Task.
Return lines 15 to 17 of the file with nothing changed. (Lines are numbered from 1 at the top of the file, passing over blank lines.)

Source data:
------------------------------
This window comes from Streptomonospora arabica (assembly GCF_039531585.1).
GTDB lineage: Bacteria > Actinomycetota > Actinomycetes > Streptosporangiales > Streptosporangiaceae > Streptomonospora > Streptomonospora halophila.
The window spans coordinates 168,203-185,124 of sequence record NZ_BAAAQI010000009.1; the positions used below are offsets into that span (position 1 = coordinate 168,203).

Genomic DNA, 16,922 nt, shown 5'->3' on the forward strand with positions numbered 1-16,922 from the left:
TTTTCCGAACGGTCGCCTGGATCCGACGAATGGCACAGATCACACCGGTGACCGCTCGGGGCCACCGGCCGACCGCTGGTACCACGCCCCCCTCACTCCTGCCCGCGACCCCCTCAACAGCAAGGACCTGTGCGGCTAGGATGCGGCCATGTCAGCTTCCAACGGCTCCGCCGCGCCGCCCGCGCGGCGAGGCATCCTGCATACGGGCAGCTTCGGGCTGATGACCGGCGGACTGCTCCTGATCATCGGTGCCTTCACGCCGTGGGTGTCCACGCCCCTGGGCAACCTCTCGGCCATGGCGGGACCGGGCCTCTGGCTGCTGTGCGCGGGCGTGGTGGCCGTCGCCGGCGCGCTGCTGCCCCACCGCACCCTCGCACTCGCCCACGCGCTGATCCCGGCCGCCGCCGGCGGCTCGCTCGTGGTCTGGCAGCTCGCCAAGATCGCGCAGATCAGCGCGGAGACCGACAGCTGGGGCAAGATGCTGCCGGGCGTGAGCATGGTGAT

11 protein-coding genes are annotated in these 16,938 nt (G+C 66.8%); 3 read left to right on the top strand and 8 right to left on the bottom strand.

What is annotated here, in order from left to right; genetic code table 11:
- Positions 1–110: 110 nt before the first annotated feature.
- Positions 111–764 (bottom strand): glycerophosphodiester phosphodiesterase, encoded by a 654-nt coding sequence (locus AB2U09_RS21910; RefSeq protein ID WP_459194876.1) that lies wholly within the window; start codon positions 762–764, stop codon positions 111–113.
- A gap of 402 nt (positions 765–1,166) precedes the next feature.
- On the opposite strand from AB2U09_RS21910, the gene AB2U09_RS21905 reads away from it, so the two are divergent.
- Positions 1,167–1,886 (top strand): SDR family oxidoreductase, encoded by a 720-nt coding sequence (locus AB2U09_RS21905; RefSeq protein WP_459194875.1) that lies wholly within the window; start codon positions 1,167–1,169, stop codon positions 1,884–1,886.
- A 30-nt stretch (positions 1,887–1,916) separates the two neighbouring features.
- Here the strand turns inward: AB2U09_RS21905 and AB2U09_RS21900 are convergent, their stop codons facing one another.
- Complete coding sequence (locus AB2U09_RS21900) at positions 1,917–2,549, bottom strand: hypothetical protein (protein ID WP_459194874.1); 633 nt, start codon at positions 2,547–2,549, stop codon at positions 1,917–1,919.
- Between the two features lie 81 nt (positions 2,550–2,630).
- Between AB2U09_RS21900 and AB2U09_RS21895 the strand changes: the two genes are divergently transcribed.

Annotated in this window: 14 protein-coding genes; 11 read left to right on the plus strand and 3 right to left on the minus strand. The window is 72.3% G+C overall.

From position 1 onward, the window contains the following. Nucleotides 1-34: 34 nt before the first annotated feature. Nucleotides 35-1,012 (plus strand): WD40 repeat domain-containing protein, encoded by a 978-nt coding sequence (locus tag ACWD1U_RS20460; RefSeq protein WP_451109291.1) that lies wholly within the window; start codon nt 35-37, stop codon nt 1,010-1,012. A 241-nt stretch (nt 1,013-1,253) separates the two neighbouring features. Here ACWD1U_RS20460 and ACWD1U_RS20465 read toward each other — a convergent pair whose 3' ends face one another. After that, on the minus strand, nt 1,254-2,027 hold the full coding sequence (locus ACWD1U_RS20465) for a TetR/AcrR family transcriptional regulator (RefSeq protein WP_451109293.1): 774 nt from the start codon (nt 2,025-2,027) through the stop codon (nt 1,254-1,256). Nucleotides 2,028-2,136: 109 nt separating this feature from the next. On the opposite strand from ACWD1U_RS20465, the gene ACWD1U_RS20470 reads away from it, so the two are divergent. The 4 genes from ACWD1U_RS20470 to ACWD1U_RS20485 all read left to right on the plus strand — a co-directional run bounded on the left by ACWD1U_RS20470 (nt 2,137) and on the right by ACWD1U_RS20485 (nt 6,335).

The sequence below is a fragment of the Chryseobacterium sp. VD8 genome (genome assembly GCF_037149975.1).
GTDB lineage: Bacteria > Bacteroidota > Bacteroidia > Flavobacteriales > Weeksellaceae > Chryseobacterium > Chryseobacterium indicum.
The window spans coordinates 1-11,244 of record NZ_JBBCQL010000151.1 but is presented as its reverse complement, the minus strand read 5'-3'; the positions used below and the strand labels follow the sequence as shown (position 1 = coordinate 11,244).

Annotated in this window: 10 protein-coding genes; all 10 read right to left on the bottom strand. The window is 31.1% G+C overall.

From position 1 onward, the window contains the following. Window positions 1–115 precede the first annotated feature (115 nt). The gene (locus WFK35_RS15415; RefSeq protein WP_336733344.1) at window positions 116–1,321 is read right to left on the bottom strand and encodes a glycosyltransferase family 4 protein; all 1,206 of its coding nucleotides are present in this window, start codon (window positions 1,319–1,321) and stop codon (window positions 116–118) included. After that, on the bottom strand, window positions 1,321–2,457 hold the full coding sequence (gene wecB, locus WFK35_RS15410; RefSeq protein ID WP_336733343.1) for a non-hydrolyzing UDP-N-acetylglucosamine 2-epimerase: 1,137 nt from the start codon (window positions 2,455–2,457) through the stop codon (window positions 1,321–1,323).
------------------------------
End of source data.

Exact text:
- Complete coding sequence (locus AB2U09_RS21900) at positions 1,917–2,549, bottom strand: hypothetical protein (protein ID WP_459194874.1); 633 nt, start codon at positions 2,547–2,549, stop codon at positions 1,917–1,919.
- Between the two features lie 81 nt (positions 2,550–2,630).
- Between AB2U09_RS21900 and AB2U09_RS21895 the strand changes: the two genes are divergently transcribed.